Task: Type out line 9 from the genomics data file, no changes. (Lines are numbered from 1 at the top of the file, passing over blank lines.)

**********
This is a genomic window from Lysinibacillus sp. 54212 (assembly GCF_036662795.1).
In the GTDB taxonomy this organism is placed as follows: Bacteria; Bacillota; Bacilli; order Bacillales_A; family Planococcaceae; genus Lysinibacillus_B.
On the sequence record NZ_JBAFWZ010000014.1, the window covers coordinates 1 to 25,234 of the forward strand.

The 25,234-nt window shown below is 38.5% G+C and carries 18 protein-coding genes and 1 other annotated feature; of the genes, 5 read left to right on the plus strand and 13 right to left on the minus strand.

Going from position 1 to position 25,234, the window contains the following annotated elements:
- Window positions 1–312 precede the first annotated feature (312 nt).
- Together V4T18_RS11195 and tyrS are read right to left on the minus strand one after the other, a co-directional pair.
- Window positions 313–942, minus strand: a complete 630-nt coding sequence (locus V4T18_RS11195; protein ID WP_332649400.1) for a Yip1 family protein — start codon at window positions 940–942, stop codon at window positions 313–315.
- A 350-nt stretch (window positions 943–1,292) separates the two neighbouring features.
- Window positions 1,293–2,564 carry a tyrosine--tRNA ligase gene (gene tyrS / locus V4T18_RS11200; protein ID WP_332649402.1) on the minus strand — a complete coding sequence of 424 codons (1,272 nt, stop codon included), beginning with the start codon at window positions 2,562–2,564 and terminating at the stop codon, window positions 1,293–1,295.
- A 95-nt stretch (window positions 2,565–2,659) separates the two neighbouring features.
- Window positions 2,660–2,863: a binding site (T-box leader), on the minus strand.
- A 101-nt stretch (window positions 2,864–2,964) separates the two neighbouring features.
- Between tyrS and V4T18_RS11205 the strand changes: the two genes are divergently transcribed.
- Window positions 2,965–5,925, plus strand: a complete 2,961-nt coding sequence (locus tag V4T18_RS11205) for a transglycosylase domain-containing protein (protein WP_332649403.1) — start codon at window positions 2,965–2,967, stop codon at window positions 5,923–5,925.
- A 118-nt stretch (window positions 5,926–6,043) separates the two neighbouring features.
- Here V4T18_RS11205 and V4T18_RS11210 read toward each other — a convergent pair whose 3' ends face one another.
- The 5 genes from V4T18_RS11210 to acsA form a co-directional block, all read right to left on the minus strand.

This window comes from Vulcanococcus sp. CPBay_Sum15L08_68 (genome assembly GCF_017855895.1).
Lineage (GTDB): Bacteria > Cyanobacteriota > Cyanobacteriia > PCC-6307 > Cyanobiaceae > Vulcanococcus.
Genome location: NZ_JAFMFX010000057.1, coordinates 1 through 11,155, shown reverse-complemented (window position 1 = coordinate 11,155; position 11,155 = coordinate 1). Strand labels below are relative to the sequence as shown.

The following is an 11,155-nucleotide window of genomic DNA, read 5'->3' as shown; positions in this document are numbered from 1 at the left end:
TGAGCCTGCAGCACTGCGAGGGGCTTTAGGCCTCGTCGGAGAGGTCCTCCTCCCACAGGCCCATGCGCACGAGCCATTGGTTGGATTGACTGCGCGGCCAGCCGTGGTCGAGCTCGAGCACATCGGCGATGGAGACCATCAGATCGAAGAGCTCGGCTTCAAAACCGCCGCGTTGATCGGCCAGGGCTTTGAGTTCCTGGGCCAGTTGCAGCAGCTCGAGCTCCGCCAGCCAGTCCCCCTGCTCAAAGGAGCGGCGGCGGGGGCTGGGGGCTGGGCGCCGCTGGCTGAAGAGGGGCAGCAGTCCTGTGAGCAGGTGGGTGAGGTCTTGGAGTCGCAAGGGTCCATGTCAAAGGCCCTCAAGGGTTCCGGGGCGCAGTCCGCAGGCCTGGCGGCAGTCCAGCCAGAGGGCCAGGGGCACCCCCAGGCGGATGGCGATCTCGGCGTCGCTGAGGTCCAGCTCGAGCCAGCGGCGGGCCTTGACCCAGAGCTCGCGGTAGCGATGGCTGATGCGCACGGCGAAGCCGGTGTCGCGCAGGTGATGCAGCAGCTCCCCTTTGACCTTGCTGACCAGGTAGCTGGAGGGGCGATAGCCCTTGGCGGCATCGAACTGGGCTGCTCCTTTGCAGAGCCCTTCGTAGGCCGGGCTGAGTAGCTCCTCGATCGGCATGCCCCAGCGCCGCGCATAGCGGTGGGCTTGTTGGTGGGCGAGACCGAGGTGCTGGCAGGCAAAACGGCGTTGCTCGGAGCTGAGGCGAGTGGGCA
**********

- A 350-nt stretch (window positions 943–1,292) separates the two neighbouring features.